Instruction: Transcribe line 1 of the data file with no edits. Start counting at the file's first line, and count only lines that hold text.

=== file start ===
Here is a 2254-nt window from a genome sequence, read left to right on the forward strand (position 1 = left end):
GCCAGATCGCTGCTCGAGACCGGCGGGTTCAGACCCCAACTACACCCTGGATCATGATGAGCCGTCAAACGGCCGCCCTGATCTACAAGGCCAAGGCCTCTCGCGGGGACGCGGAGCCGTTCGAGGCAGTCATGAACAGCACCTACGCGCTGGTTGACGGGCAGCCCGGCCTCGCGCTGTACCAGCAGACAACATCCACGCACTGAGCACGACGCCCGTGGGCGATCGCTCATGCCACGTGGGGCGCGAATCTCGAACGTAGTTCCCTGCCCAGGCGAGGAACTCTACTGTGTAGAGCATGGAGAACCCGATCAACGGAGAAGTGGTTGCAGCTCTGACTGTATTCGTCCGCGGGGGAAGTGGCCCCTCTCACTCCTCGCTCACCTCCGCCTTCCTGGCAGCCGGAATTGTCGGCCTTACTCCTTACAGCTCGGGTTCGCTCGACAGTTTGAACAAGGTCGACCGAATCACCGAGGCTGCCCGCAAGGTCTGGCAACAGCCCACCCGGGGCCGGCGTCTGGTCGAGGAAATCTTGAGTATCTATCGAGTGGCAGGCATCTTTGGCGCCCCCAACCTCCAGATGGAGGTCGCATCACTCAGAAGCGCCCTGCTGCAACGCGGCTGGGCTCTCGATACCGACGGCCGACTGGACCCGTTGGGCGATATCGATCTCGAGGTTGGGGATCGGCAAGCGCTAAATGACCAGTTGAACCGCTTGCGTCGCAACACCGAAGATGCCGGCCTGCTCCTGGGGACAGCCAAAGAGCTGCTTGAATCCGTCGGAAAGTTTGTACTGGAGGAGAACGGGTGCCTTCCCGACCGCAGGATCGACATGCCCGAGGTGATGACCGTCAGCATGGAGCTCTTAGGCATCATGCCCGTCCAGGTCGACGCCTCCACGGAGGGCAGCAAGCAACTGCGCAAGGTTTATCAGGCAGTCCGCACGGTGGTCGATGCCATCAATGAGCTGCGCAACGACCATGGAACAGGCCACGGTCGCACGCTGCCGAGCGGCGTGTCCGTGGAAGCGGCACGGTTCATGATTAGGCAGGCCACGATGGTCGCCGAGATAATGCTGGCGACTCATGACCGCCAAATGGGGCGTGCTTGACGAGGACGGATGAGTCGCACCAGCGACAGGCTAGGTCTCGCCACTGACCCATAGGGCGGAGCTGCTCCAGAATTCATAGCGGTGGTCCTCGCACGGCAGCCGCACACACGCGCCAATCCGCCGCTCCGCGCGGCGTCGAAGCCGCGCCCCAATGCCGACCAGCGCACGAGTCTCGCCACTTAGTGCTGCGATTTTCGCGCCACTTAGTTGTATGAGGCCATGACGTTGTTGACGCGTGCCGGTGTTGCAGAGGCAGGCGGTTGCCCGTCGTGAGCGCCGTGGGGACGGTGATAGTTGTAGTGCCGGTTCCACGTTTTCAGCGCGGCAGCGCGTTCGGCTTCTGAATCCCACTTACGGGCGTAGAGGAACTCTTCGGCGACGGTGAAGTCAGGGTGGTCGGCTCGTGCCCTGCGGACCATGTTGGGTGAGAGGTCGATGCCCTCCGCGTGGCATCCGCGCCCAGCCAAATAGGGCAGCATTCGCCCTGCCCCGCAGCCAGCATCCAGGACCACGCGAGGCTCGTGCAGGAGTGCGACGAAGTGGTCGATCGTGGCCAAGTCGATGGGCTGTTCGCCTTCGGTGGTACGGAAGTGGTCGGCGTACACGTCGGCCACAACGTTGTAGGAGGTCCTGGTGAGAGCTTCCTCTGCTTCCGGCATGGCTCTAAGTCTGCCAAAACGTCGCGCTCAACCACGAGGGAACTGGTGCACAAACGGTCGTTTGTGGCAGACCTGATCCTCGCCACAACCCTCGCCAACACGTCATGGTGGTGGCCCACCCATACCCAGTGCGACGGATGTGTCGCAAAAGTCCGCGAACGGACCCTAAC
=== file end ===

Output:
Here is a 2254-nt window from a genome sequence, read left to right on the forward strand (position 1 = left end):